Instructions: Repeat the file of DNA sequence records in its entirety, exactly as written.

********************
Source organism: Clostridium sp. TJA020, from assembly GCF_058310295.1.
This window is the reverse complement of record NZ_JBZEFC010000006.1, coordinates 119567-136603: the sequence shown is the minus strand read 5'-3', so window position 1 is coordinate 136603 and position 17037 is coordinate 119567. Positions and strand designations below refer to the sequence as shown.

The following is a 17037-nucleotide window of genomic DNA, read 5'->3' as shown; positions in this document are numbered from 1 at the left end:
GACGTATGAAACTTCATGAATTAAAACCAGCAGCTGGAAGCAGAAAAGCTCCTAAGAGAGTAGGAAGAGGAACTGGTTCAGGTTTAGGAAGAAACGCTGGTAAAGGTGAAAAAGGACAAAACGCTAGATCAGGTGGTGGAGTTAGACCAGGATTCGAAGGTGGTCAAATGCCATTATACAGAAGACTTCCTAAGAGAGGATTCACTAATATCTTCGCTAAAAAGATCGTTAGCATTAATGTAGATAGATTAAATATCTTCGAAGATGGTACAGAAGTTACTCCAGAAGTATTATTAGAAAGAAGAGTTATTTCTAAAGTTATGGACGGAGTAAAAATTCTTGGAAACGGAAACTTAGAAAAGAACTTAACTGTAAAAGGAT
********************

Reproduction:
Source organism: Clostridium sp. TJA020, from assembly GCF_058310295.1.
This window is the reverse complement of record NZ_JBZEFC010000006.1, coordinates 119567-136603: the sequence shown is the minus strand read 5'-3', so window position 1 is coordinate 136603 and position 17037 is coordinate 119567. Positions and strand designations below refer to the sequence as shown.

The following is a 17037-nucleotide window of genomic DNA, read 5'->3' as shown; positions in this document are numbered from 1 at the left end:
GACGTATGAAACTTCATGAATTAAAACCAGCAGCTGGAAGCAGAAAAGCTCCTAAGAGAGTAGGAAGAGGAACTGGTTCAGGTTTAGGAAGAAACGCTGGTAAAGGTGAAAAAGGACAAAACGCTAGATCAGGTGGTGGAGTTAGACCAGGATTCGAAGGTGGTCAAATGCCATTATACAGAAGACTTCCTAAGAGAGGATTCACTAATATCTTCGCTAAAAAGATCGTTAGCATTAATGTAGATAGATTAAATATCTTCGAAGATGGTACAGAAGTTACTCCAGAAGTATTATTAGAAAGAAGAGTTATTTCTAAAGTTATGGACGGAGTAAAAATTCTTGGAAACGGAAACTTAGAAAAGAACTTAACTGTAAAAGGAT